In the past four weeks have been less than kind to FC Barcelona (FCB).
Since the end of January 2013, Manager Tito Vilanova has been in New York undergoing urgent cancer treatment. Although a stoic FCB make provide frequent updates on Tito’s status and have repeatedly insisted his health is top priority, they are clearly feeling his absence.
Once-called the “best squad in the world” has been beaten in three out their last four matches. Initially they were stunned into humiliating defeat by AC Milan in the first leg of the Champion League series.
Followed by two losses to arch rivals Real Madrid in less than a week.
Immediately after these losses were the revelation that FC Barcelona had breached FIFA regulations regarding the transfer of minors that are in place to prevent child trafficking and exploitation. Although this announcement may not have affected the First Team directly, the Club Psyche would have most definitely been shaken and affected the players, many of whom have risen through the ranks of La Masia and been groomed since children to play for Blaugrana.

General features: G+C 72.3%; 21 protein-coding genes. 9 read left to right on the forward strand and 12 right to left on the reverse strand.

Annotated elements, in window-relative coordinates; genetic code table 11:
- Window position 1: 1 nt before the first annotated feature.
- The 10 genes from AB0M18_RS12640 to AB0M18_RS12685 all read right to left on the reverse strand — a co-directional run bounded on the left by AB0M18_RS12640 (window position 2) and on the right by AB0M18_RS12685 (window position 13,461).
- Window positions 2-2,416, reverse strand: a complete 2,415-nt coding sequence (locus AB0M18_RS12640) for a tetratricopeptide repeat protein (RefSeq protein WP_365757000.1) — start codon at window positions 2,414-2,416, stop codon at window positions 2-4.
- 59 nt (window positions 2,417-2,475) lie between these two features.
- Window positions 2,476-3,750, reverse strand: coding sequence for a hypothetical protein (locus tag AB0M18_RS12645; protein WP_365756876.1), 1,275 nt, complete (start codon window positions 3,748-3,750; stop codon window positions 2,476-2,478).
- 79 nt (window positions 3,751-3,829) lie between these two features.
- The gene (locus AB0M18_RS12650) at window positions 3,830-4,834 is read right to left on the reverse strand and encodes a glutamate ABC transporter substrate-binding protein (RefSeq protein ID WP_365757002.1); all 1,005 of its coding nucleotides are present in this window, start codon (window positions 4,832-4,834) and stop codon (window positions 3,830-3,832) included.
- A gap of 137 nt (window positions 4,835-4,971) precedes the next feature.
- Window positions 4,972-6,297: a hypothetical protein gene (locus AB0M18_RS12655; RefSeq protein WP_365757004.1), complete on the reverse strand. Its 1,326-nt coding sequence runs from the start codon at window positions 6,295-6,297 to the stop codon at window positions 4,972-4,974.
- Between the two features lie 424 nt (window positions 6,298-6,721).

Perhaps the hardest hit taken by this prestigious club has been the recent rejection of their foray into diplomatic missions in the Middle East.
Football Club Barcelona had been revelling in praise and media attention for the recent trip of President Sandro Rosell and Vice-President Javier Fraus to Israel and Palestine in the end of February. It was their intention to propose a “Peace Match” between a Team of Superstar Players from FCB to play against a team of Palestinian and Israeli players.
Rosell announced the potential match at a press conference with Israeli President Shimon Peres. Rosell lauded the initiative as groundbreaking and stated: “Barcelona, wishes to… contribute to the effort to strengthen the bridges of peace and dialogue between the Israeli and Palestinian communities. The best way we can do this is with a ball”.
The match was proposed to be played this summer at National Stadium in Tel Aviv. After his visit and much photographed presser with Peres, Rosell then met with Palestinian Leader Mahmud Abbas in another presentation full of media and lauding and gifts of personalized jerseys and then with Palestinian Football Association (PFA) President Jibril Rajoub.